Simon Allott, 38 is Holdsworth House’s Head Chef. Simon was interested in cooking from an early age and his first kitchen job was at 16 starting, as all the great chefs do, at the bottom working and learning on the job every step of the way.
After a period of training in France at the Bistrot du Viaduc, Simon opened his own restaurant in Ireland and has since worked in restaurants around the country, including a 3 AA Rosette restaurant in the Lake District.
He has a family including two small sons, Dante 3, Blake 6 months so certainly can bow to pressure and multi-tasking!
Simon and his team offer a contemporary British/French style of food in the a la carte and lounge menus. Whilst you can eat from either menu in the restaurant or bar, one thing is certain – the team has a 2AA Rosette reputation to maintain and so offers food that not only looks great but, more importantly, taste amazing without scrimping on portion control.
Simon says, “I enjoy working with very good quality raw products such as our meat, which we have sourced especially for the restaurant and air dry in house. It’s a practice not many establishments adopt because they don’t have the facilities or they’re owned by chains and so have just have their supplies shipped to them without a say in it. But we think it makes all the difference and reflects in the quality and taste.”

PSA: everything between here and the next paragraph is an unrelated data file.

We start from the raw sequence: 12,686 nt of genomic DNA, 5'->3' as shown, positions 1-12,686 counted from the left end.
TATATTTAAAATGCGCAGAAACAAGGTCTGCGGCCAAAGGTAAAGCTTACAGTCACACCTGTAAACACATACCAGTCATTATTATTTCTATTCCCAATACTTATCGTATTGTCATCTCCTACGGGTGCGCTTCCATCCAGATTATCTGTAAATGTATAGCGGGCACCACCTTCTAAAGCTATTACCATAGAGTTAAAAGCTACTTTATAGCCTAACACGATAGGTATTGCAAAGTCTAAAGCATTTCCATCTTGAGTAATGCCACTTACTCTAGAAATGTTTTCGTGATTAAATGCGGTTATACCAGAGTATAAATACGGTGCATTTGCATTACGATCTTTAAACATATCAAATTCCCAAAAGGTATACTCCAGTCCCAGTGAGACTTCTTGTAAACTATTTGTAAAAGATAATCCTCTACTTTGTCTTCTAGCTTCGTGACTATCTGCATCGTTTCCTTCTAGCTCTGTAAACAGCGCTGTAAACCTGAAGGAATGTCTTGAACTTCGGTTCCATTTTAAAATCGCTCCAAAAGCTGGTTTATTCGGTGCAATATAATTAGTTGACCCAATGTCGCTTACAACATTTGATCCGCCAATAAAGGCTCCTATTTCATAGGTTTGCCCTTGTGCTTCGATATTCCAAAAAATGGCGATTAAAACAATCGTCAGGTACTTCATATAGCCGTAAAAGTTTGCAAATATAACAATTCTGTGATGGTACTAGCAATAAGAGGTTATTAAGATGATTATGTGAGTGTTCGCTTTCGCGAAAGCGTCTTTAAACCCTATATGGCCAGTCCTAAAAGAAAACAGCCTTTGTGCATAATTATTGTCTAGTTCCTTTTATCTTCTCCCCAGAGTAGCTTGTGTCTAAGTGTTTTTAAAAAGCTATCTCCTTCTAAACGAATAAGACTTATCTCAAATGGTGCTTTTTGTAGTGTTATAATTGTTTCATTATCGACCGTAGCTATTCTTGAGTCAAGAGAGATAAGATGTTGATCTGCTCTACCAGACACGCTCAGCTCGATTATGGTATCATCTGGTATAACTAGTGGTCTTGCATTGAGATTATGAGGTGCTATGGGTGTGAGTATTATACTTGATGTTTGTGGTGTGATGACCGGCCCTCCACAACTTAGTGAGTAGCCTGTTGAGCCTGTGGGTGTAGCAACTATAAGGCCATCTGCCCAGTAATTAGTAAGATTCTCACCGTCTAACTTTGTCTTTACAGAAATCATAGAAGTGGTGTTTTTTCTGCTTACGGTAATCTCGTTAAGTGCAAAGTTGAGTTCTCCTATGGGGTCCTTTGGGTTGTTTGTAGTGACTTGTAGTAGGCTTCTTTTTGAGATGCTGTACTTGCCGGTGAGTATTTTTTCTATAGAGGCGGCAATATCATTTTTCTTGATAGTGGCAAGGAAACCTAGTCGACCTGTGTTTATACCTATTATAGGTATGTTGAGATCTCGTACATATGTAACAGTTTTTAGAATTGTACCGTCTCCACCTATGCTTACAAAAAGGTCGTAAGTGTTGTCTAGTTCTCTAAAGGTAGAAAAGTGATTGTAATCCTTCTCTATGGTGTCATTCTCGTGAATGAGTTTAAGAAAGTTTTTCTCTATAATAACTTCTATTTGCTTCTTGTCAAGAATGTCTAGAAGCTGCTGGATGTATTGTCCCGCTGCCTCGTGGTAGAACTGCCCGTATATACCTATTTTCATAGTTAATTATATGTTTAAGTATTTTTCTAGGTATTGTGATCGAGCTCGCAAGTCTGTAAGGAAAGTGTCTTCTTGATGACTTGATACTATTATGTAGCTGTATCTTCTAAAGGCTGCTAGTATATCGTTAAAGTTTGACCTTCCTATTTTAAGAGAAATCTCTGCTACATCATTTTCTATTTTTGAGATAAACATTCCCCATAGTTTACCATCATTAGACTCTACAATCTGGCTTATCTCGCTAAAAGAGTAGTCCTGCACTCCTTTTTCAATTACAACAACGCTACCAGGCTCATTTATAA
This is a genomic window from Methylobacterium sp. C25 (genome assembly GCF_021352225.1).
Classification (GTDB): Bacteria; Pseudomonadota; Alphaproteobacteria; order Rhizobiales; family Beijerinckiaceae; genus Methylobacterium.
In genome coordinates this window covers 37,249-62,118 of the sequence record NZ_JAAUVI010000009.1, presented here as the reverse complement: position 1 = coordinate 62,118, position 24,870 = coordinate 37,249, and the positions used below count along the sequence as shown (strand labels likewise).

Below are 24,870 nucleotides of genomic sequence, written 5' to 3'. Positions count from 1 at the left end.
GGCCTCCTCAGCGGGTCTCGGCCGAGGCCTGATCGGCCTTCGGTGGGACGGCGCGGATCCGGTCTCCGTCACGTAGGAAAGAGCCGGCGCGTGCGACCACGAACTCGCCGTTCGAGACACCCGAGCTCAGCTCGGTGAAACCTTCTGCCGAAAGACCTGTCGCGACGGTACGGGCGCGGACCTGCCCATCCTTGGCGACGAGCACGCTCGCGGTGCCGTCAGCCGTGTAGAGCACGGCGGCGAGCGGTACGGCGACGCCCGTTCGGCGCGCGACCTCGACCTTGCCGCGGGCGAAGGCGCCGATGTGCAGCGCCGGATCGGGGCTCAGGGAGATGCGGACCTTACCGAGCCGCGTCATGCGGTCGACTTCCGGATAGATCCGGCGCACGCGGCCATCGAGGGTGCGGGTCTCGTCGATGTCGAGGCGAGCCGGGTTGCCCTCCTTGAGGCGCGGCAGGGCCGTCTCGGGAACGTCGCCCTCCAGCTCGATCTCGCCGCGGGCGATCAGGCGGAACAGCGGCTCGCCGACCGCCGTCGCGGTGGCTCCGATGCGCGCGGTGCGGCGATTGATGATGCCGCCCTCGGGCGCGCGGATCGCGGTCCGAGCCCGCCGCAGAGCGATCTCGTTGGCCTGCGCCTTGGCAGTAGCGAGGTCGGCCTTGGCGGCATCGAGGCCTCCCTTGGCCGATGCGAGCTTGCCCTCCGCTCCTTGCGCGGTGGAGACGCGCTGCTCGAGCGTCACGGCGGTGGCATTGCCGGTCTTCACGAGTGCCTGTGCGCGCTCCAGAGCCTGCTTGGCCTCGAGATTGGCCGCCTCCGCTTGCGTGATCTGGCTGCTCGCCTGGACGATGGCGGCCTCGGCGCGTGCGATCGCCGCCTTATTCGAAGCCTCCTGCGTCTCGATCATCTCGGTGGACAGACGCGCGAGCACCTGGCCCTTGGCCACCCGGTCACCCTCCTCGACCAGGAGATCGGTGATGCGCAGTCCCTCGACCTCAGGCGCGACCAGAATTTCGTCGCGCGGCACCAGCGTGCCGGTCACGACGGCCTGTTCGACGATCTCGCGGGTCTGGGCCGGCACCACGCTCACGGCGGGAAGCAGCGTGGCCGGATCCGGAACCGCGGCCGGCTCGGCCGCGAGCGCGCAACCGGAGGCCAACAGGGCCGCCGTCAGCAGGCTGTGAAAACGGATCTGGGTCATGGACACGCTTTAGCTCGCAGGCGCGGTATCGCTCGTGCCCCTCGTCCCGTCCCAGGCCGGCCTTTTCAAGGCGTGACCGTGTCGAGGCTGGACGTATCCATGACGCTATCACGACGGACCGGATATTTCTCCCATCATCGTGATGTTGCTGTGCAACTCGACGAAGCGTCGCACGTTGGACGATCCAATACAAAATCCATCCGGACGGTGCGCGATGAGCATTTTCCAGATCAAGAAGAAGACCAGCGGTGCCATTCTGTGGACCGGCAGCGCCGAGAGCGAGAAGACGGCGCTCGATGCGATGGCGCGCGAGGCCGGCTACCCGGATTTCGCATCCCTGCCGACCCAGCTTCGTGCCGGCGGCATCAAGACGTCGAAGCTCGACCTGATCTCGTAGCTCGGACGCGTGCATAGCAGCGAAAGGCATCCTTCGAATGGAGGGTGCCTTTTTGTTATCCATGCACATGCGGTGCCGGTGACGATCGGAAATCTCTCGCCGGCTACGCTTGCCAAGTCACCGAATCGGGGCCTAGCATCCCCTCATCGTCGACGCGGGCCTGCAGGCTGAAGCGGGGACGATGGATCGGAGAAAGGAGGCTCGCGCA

Holdsworth House is well known for weddings and corporate functions because it excels in these areas. “We prepare all meals fresh,” Simon continues. “Whether that’s for a wedding of 120 or a restaurant table of four. Everything is made up to the customer’s liking, using fresh ingredients and served piping hot. We don’t agree with plating up beforehand and reheating – it’s not the way we do things.”
“We try to use interesting produce too and always look to what’s in season. At the moment I’m loving nasturtium parsley and chervil root, as well as using cuts of meat such as ox cheek and feather blade.” Simon is always on the look out for fabulous fresh ingredients and produce. In searching for quality he managed to get his hands on the first beef of the season from the Duke of Devonshire’s Estate at Bolton Abbey. This Hereford cattle is leaner than other types and is dry-aged at Holdsworth House (28 days) before chef allows it to be served to guests.
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